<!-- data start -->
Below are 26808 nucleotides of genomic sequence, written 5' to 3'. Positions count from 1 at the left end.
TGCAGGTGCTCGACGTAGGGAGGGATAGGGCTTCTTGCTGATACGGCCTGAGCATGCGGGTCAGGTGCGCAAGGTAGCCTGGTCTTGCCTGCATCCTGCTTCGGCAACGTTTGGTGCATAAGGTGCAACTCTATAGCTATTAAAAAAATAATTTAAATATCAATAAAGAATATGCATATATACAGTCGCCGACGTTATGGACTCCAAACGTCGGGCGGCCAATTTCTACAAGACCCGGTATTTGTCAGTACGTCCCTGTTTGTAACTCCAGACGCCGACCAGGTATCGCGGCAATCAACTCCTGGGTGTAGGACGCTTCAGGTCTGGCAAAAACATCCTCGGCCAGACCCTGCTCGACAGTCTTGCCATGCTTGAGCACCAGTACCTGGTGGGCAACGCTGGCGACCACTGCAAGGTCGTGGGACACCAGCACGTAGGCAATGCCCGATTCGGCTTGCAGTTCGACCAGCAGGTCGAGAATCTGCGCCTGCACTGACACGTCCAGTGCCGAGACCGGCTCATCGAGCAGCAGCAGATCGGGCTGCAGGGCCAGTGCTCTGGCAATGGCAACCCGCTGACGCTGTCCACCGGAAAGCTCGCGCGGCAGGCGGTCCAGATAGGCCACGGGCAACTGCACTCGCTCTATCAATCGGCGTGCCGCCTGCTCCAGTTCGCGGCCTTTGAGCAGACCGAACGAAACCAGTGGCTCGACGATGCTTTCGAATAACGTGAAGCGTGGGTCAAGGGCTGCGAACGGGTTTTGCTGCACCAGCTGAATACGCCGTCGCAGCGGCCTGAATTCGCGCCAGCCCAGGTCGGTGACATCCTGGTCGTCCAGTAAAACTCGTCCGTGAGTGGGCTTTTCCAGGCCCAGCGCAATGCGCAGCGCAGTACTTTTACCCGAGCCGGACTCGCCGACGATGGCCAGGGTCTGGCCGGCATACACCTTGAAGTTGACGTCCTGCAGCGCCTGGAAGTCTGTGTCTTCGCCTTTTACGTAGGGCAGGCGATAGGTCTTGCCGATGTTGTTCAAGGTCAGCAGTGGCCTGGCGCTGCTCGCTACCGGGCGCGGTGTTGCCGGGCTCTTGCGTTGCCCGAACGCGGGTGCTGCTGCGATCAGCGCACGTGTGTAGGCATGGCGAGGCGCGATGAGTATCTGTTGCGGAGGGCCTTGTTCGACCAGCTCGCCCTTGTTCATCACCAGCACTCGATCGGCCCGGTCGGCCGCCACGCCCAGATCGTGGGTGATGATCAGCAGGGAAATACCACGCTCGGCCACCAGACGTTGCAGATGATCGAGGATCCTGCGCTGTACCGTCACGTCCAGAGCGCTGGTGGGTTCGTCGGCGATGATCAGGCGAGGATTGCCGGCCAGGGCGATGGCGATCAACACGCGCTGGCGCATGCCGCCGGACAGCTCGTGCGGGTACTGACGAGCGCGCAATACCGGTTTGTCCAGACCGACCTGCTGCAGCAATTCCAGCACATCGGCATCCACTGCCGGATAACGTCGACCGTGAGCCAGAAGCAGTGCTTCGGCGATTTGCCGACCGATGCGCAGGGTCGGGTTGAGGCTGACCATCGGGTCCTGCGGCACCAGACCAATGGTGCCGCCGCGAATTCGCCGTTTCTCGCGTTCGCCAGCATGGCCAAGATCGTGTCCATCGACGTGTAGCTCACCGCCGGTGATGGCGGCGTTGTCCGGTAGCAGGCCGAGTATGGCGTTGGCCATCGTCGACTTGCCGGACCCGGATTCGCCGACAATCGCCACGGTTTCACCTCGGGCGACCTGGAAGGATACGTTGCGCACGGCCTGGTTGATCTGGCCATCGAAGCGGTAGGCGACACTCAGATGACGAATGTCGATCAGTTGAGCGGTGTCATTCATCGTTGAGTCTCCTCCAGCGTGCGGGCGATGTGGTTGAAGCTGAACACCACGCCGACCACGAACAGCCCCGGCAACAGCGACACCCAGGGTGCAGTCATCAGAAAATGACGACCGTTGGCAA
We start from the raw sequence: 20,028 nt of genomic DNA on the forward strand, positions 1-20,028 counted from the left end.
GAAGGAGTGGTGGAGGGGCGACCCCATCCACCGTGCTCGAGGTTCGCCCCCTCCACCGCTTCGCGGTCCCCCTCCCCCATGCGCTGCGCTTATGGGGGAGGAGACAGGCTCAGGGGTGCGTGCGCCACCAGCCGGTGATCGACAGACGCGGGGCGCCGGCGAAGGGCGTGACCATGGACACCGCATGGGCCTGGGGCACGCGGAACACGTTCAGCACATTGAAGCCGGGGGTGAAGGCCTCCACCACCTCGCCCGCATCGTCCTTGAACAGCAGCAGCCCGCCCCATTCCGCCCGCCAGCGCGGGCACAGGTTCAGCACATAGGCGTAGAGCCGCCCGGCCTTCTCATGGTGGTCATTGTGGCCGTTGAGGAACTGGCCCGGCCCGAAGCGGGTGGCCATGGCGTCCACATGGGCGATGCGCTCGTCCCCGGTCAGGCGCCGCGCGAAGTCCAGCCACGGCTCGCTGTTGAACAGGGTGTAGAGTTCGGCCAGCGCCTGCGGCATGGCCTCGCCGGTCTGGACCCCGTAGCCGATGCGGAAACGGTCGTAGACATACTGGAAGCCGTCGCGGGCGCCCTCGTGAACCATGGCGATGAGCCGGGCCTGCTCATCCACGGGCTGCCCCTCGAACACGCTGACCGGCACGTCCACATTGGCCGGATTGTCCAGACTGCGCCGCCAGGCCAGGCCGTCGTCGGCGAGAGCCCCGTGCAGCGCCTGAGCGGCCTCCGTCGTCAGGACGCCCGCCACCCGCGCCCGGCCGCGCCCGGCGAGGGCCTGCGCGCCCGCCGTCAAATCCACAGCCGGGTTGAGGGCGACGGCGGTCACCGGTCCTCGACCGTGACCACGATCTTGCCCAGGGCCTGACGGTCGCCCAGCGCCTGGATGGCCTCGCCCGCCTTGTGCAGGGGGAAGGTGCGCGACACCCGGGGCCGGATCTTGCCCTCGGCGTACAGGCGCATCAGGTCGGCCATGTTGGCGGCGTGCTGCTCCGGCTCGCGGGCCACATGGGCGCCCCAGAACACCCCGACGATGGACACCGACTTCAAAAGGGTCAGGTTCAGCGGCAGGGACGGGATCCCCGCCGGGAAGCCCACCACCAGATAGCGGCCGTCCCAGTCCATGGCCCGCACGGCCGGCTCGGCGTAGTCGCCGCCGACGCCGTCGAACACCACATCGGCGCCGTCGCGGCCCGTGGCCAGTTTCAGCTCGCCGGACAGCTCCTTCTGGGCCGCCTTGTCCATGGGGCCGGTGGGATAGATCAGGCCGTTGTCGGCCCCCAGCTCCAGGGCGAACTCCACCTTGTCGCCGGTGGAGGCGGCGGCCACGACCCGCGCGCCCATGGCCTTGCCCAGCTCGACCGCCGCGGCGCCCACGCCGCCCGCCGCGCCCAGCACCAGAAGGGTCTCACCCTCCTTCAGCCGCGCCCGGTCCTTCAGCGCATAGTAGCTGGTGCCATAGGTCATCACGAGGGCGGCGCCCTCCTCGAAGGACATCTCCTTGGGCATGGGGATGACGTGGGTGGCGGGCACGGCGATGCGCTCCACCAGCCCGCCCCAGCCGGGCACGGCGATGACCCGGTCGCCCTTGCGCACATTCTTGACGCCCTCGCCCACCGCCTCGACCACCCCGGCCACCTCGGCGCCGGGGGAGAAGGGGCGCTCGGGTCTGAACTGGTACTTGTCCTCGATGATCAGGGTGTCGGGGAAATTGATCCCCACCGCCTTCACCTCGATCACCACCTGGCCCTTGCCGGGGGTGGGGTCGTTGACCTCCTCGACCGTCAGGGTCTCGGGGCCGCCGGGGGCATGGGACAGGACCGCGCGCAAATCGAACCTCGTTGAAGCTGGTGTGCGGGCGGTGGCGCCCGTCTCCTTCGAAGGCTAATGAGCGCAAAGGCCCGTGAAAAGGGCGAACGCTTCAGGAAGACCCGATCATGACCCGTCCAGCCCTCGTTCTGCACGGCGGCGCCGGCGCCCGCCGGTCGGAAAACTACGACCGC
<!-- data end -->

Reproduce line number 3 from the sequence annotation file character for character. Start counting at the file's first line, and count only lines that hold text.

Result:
We start from the raw sequence: 20,028 nt of genomic DNA on the forward strand, positions 1-20,028 counted from the left end.